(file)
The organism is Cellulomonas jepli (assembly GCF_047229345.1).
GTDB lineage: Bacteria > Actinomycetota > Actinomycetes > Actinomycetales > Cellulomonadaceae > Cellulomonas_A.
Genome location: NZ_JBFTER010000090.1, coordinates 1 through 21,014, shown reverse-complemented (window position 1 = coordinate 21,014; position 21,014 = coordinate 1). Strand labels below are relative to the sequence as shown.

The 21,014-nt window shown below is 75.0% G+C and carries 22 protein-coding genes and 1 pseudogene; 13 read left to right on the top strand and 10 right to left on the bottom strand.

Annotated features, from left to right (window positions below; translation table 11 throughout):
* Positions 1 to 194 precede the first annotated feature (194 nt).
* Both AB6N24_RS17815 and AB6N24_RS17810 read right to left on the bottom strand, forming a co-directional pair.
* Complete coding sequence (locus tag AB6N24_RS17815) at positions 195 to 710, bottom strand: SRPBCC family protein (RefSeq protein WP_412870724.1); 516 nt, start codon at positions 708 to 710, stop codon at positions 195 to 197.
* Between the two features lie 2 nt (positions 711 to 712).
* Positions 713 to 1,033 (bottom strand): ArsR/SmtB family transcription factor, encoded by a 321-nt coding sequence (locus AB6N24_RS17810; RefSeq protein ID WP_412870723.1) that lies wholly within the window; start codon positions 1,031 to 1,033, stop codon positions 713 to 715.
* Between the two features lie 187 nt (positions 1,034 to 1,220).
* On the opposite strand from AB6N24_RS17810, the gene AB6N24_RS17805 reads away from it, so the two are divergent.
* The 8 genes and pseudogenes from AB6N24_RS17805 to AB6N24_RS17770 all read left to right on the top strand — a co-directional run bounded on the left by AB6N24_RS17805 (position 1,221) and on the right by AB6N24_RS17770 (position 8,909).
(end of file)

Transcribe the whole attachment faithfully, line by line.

The organism is Cellulomonas jepli (assembly GCF_047229345.1).
GTDB lineage: Bacteria > Actinomycetota > Actinomycetes > Actinomycetales > Cellulomonadaceae > Cellulomonas_A.
Genome location: NZ_JBFTER010000090.1, coordinates 1 through 21,014, shown reverse-complemented (window position 1 = coordinate 21,014; position 21,014 = coordinate 1). Strand labels below are relative to the sequence as shown.

The 21,014-nt window shown below is 75.0% G+C and carries 22 protein-coding genes and 1 pseudogene; 13 read left to right on the top strand and 10 right to left on the bottom strand.

Annotated features, from left to right (window positions below; translation table 11 throughout):
* Positions 1 to 194 precede the first annotated feature (194 nt).
* Both AB6N24_RS17815 and AB6N24_RS17810 read right to left on the bottom strand, forming a co-directional pair.
* Complete coding sequence (locus tag AB6N24_RS17815) at positions 195 to 710, bottom strand: SRPBCC family protein (RefSeq protein WP_412870724.1); 516 nt, start codon at positions 708 to 710, stop codon at positions 195 to 197.
* Between the two features lie 2 nt (positions 711 to 712).
* Positions 713 to 1,033 (bottom strand): ArsR/SmtB family transcription factor, encoded by a 321-nt coding sequence (locus AB6N24_RS17810; RefSeq protein ID WP_412870723.1) that lies wholly within the window; start codon positions 1,031 to 1,033, stop codon positions 713 to 715.
* Between the two features lie 187 nt (positions 1,034 to 1,220).
* On the opposite strand from AB6N24_RS17810, the gene AB6N24_RS17805 reads away from it, so the two are divergent.
* The 8 genes and pseudogenes from AB6N24_RS17805 to AB6N24_RS17770 all read left to right on the top strand — a co-directional run bounded on the left by AB6N24_RS17805 (position 1,221) and on the right by AB6N24_RS17770 (position 8,909).